My first full-time ministry with the Cogan House Christian Church near Trout Run, Pennsylvania, lasted only four years, but it left me with so many memories and lessons that I find it hard to focus on just one. So I’ll try two.
Jess Taylor was a gentle elder. He had been a farmer, but had turned the farm over to his two sons and retired. Then he was stricken with cancer and within a few months he was bedridden. One Sunday evening I got a telephone call that he was not expected to live through the night and would I come? Of course!
His wife, two sons, and daughter, along with their spouses and children, were all there, plus a nurse, who was the wife of another of our elders. As Jess breathed his last, the family, the nurse, and I were gathered around the bed. What a privilege! I had officiated at several funerals before, but had never watched death happen. They taught me about a good death that night.
Cogan House was also where our son James was born. Our world fell apart when the doctor told us he had Down syndrome. Actually, that nomenclature was not yet common. They called his condition “Mongolism.”
One of our deacons and his family lived on the road we drove on our way home that day. We stopped. We had to talk about it with somebody. Later that evening we visited the homes of two elders. At each house those loving people held the baby and us. They wept with us and supported us.
Two years later, when we were preparing to move on from that community, we visited those three families again to thank them for their help during that time. They all looked at us with surprise. They were puzzled that we would thank them. They said they thought we were helping them and through them the church. I heard in their responses Jesus’ words, “When did we see you . . . ?” I learned about selfless Christian service from them.
LOOKING BEYOND OURSELVES
We moved from there to Princeton and soon on to Allentown, Pennsylvania, where for the next eight years I learned lesson after lesson while pastoring an urban church. I was in my third year of seminary when I went there, so I might have known a little more than I had before.
I tried something there that appears to have worked. The church was small and struggling, but determined to grow. At one board meeting I suggested we develop a mission program. One man said the church could hardly afford to pay me my $50 weekly salary. How could it add missions to the budget? I told them I was willing to take the risk because I thought we would not begin to grow until we began to look beyond ourselves.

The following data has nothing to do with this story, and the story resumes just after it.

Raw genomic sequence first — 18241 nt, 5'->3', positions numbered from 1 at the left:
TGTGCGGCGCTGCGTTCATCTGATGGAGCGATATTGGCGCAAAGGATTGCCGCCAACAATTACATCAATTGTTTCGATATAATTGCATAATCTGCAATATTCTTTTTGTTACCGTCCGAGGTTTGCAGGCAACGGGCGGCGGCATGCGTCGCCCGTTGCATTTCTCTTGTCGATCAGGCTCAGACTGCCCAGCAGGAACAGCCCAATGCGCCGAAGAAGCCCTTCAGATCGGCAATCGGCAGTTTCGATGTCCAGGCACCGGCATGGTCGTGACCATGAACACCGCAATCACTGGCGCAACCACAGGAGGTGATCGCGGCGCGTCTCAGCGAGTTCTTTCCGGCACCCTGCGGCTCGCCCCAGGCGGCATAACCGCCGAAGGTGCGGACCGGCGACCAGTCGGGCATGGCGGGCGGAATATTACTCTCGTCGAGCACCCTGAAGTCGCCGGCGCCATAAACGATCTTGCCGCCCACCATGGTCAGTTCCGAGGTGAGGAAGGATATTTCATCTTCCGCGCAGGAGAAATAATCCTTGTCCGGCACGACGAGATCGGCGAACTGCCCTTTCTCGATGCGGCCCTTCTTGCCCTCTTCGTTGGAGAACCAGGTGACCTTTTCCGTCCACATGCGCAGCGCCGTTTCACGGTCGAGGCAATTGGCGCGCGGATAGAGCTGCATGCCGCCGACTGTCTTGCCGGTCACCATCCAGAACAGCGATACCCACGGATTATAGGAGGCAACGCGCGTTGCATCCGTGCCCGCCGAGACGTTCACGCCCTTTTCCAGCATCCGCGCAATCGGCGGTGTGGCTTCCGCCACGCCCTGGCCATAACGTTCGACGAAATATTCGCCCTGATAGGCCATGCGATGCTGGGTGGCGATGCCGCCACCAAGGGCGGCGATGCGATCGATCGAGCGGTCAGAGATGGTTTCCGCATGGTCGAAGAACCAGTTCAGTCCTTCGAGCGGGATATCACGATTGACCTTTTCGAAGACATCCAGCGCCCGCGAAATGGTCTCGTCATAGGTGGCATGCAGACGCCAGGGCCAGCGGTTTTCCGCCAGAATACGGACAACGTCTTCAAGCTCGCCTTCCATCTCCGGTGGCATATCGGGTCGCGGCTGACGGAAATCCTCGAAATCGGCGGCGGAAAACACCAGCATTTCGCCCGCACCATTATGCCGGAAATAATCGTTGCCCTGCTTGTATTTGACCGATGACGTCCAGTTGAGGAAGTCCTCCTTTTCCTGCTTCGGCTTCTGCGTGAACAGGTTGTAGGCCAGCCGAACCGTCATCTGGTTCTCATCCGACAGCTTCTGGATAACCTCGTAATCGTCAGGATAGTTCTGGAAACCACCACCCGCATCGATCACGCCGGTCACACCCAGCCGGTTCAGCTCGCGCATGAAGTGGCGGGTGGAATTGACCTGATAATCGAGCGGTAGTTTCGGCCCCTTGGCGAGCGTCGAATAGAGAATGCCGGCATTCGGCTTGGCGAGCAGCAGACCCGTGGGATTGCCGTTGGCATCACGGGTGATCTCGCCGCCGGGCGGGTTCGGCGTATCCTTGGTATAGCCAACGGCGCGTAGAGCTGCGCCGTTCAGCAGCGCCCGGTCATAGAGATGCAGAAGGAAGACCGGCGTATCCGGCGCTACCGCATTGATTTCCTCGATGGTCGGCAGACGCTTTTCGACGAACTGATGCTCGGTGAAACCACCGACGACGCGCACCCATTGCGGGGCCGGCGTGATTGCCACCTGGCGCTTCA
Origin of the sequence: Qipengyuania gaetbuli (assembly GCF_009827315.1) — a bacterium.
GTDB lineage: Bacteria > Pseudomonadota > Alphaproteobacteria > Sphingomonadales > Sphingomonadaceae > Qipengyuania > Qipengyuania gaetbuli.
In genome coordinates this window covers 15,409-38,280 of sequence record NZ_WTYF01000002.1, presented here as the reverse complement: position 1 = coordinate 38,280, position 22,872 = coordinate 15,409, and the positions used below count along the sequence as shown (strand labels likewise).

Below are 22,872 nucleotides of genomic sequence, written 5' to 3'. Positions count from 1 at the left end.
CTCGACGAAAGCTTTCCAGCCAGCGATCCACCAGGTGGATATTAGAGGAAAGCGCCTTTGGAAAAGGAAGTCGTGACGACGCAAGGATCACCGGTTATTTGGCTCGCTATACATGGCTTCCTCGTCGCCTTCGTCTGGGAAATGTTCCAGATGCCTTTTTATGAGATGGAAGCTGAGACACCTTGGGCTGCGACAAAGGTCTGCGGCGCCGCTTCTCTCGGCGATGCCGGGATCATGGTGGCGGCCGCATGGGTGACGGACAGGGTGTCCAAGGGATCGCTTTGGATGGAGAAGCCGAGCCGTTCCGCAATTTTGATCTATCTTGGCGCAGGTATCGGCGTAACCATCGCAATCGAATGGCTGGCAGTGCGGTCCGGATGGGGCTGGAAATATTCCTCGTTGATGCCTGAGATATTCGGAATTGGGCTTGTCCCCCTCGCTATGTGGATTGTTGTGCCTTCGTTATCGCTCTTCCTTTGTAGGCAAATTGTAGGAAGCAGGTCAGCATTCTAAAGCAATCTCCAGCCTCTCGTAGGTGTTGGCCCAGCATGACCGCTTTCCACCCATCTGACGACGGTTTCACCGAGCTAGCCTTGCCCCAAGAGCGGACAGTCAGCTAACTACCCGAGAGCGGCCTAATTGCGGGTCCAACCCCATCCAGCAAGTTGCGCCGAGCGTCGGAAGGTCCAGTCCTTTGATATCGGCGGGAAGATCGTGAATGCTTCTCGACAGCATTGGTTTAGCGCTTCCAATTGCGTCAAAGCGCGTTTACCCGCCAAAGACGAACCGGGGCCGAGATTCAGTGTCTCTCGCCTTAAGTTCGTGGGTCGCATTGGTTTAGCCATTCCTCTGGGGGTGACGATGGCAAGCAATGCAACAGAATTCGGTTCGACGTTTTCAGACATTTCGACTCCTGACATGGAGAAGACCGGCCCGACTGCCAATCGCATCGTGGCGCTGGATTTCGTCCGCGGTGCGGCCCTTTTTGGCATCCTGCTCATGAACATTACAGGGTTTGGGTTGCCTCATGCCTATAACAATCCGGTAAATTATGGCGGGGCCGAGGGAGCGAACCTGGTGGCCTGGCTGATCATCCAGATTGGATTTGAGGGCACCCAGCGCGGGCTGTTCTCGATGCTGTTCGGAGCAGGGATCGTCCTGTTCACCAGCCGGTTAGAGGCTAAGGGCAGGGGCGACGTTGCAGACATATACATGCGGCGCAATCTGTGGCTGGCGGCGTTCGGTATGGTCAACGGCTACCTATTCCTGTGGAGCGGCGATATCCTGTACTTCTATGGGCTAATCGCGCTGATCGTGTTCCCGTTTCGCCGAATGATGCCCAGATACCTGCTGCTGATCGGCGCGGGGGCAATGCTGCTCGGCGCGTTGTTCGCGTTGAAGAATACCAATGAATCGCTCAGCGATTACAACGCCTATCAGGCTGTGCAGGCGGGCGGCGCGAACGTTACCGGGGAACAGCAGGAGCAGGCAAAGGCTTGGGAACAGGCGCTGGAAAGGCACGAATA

I am convinced the decision to start a mission program was the turning point in that congregation’s life. We doubled the membership and tripled the budget in the next few years until we could construct a beautiful worship center and begin to hold our heads high in the community.
The church had been meeting in a basement. Later I told them I had to preach the basement out of them before moving them out of the basement. I’m convinced a church will die if it focuses all its energy on itself.
I guess I heard some of my own preaching, since when we heard of the need of a pastor in Tübingen, Germany, we went for it. Five years preaching in German and dealing with a different culture and people with different mind-sets offered many lessons, some positive and some negative.
We were riding at a typical German speed on the Autobahn with one of our church families in 1974, when one lesson came home to me. Our family had spent the previous summer in the States and were glad to be back in stable Germany. Some of you know what was happening here that summer. I confided in our hosts that day that we had checked out a few possible ministries in the States but decided to return to Germany.
I thought the husband was going to drive right off the road. After he calmed down a bit he said he was shocked we had not discussed such a possibility with the congregation before flying to the States. “Is the church a family or not?” That was the gist of the conversation.
A lesson in the nature of the church came home to me that day in a frighteningly direct manner. If the leaders of the church can’t be open and honest with one another, then it isn’t the church.
LESSONS AND ACTION
I have had helpful courses and great teachers in a number of fine institutions of higher education, but none has taught me more than Christ’s church itself. With the help of God’s people, members of the church, many lessons have come home to me: the nature of the church, the need for an outward look, the blessing of selfless service, the peace present in sharing the pain and victory of death, the facts that everybody has something to give and together we can know all we need to know, reverence for the sacraments, the importance of focusing on persons—all these and many more.
So now I challenge my students to get involved in the lives of God’s people—the life of ordinary congregations. That is where the action is. That is where the wisdom is. That is where the loving service is.
The church—whether we call it traditional, contemporary, emergent, or missional—the church is the body of Christ at work in the world. Even Jesus couldn’t teach his disciples everything they needed to know. The book of Acts is the continuation of his teaching as his followers learned from one another. It begins with reference to a book, but the rest is experience.
Bruce Shields is the Russell F. and Marian J. Blowers professor of Christian ministries emeritus at Emmanuel School of Religion, Johnson City, Tennessee.